MANILA, Philippines – His white barong was a reminder of his fall from power.
On February 9, the packed gallery watched as Alan Purisima, the resigned chief of the 150,000 strong Philippine National Police (PNP), walked to his assigned seat at the Senate session hall for the first day of hearing on the death of 44 police Special Action Force (SAF) commandos in the operation against top Jemaah Islamiyah terrorist Zulkifli bin hir, better known as “Marwan.”
At the other end of the table, 5 empty chairs in between, was the man who took over as OIC police chief after Purisima’s suspension last December 2014: Deputy Director General Leonardo Espina, who was bypassed in the January 25 operation against Marwan.
The chief of the 120,000-strong military, General Gregorio Catapang Jr, later arrived in the Senate and shook Purisima’s hand before proceeding to his assigned seat.
These 3 generals belong to the Philippine Military Academy (PMA) Dimalupig Class of 1981, along with 3 others called to the Senate hearing – Western Mindanao Command Lieutenant General Rustico Guerrero, Defense Undersecretary Natalio Ecarma of the Anti-Terrorism Council of the Philippines and AFP Inspector General Major General Benito De Leon.
Add another mistah (classmate) in Malacañang – retired Armed Forces chief General Emmanuel Bautista, executive director of the Cabinet Cluster on Security, Justice, and Peace, which handles issues concerning the police and the military.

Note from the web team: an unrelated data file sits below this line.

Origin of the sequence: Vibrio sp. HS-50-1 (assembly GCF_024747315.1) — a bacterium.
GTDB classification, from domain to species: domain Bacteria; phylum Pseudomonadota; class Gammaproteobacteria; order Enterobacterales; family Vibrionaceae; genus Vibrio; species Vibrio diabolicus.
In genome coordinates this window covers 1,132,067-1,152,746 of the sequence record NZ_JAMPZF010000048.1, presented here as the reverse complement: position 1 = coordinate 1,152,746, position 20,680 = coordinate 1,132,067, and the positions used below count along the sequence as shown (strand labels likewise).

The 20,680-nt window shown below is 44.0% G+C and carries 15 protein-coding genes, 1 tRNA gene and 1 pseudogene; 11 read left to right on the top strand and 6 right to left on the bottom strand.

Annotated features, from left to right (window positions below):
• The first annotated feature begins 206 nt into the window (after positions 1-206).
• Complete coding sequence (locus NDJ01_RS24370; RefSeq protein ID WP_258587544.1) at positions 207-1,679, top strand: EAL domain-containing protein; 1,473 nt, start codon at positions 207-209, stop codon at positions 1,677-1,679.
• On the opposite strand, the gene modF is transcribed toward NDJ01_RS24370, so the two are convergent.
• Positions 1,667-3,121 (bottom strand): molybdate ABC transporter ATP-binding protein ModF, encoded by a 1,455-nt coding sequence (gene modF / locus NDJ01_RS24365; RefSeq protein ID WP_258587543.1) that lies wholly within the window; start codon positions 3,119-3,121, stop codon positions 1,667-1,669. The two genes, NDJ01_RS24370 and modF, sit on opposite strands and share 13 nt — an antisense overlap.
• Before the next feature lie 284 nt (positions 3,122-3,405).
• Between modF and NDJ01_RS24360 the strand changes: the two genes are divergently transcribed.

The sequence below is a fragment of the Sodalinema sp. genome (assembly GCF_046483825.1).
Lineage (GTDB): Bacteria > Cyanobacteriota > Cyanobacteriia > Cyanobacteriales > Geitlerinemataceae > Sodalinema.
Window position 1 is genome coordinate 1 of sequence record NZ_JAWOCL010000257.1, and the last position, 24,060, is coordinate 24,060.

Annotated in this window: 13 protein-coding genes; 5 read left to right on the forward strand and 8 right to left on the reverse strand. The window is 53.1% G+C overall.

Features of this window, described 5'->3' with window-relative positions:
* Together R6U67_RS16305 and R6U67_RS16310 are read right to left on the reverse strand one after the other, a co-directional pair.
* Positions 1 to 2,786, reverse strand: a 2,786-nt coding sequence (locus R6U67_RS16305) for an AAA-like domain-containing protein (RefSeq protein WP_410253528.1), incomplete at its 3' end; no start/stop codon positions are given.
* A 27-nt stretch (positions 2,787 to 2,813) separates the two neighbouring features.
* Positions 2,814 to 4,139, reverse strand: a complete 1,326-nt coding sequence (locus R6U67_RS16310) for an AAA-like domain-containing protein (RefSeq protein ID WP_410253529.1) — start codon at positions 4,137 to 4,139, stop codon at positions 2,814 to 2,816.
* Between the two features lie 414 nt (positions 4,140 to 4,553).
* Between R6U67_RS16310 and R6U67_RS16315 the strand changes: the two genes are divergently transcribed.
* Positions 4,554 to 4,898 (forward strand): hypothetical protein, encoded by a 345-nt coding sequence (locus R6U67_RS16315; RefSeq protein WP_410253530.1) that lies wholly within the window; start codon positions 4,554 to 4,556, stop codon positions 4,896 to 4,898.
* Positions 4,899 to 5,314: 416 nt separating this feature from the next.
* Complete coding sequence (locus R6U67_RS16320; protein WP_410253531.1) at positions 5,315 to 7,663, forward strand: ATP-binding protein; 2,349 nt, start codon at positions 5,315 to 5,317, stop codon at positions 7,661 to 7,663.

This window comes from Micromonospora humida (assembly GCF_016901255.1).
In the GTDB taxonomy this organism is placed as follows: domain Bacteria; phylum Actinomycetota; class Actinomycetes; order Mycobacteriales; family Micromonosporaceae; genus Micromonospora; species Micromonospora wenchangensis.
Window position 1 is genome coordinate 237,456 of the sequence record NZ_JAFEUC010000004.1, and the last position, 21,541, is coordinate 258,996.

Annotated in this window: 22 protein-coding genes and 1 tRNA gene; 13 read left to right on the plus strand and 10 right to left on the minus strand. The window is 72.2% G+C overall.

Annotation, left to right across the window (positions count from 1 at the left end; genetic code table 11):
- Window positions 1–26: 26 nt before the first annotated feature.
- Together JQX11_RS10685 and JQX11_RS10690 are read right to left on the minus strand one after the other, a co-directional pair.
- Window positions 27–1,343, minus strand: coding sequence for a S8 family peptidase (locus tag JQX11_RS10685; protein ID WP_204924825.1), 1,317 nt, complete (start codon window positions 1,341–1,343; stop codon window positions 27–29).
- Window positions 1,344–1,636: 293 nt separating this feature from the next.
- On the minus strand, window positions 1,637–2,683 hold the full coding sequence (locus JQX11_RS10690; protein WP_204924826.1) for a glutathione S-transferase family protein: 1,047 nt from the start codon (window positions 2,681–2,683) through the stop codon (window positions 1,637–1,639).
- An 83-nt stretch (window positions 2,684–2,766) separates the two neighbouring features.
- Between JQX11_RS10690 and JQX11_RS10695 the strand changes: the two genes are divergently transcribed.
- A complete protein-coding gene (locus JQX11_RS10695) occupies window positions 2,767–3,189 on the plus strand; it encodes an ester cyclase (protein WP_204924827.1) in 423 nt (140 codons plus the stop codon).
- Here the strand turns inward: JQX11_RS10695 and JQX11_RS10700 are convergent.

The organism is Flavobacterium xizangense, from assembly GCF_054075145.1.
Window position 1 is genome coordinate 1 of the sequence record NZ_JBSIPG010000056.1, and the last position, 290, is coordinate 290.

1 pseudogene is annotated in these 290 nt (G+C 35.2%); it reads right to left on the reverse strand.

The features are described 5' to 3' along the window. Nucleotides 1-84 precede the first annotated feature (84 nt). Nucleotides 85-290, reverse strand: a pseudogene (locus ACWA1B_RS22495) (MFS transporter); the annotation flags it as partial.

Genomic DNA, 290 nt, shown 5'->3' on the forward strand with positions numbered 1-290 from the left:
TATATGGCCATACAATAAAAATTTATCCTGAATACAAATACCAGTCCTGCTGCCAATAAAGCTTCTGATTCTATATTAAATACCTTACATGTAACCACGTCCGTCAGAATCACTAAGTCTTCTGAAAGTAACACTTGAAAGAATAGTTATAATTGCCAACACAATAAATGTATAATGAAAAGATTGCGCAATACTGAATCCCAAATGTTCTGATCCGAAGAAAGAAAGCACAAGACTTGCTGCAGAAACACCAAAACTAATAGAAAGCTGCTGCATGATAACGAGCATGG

That makes 7 members of the class now faced with the responsibility to help fix the worst crisis to hit the administration of President Benigno Aquino III, the leader who favored all of them to get their coveted posts.
The mistahs watched each other get the grilling from senators with straight faces – betraying no emotions. They’re closer than brothers in spite of – and because of – the things they’ve gone through together since they entered the the military school as plebes in 1977. In fact, after the Mamasapano tragedy and before Purisima’s resignation on February 6, some members of the class met inside Camp Crame.
At the Senate, Purisima was repeatedly asked two questions about his classmates because the answers define his role in the bloodiest security operation in the country’s recent history. Commanders said it was Purisima, together with sacked SAF commander Director Getulio Napeñas, who supervised “Oplan Exodus” against Marwan.
“You do not trust your own second in command (Espina) with this information?,” Senator Ferdinand “Bongbong” Marcos asked Purisima. Napeñas has said he discussed the secrecy of the operation with Purisima who told him: “Huwag mo munang sabihan yung dalawa, saka na pag nandun na.” (Don’t inform them (Espina and Roxas) yet. Let them know once the operation is underway.)
Another senator asked. “What did you mean when you said “Ako na ang bahala kay General Catapang?” These were Purisima’s words to Napeñas on January 9, when they briefed President Benigno Aquino III in Bahay Pangarap, Aquino’s residence inside the Malacañang compound. (READ: Aquino, Purisima were at final ‘Oplan Exodus’ briefing)
The lack of coordination with the military, which has air and ground assets, is one of the reasons being cited for the bloodbath in Mamasapano.